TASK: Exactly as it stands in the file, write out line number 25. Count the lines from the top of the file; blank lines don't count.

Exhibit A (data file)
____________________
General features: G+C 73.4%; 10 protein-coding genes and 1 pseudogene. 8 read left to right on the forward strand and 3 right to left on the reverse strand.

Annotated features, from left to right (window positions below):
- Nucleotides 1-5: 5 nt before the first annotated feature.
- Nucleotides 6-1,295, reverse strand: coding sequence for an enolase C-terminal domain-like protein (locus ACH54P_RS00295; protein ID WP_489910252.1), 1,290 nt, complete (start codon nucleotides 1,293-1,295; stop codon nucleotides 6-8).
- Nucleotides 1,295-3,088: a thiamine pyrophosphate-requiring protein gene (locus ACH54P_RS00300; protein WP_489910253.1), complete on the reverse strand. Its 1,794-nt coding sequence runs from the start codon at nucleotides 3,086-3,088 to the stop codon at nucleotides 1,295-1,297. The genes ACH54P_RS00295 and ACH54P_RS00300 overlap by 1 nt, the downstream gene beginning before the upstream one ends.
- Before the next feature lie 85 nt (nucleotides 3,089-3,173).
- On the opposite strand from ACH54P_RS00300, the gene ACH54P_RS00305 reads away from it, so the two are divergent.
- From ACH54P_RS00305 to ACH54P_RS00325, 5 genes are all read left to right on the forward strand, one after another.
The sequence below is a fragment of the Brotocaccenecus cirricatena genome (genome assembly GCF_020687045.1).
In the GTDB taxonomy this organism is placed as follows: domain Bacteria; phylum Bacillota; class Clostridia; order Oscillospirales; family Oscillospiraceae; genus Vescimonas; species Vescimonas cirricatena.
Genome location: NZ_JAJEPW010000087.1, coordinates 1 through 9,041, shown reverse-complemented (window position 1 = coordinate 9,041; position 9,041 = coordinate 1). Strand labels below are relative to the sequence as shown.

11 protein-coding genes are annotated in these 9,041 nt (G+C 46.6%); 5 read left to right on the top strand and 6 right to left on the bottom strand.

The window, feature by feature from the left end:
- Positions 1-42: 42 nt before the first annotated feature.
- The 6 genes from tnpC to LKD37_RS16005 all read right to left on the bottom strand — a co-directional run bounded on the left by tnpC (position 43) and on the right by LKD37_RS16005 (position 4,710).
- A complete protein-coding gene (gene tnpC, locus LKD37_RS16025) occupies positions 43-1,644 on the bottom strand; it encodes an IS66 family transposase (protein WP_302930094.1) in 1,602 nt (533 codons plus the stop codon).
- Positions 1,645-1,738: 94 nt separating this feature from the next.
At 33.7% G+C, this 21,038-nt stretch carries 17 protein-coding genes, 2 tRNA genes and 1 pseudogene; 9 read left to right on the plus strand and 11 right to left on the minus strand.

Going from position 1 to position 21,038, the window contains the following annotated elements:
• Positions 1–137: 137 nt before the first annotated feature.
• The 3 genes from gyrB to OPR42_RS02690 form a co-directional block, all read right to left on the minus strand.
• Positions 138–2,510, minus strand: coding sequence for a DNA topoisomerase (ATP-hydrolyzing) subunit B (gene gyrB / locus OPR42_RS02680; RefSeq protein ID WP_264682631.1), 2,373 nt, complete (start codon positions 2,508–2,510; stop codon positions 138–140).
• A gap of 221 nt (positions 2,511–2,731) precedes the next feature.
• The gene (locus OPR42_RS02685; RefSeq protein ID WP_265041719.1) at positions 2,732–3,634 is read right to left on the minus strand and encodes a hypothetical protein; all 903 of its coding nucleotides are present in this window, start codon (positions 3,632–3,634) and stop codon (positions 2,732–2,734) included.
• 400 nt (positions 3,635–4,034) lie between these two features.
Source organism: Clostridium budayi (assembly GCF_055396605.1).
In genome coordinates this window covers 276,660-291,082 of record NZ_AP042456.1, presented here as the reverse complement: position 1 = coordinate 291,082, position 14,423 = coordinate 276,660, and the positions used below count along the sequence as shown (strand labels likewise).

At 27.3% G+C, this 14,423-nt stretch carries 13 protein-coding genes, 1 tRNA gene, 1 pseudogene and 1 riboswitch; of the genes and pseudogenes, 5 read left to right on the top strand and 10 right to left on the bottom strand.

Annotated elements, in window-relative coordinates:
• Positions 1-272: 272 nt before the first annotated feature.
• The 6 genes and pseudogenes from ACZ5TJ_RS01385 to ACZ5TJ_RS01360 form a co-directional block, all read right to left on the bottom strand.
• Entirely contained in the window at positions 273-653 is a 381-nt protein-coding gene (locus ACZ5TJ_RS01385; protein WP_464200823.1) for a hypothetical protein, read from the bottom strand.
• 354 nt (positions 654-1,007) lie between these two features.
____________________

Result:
• 400 nt (positions 3,635–4,034) lie between these two features.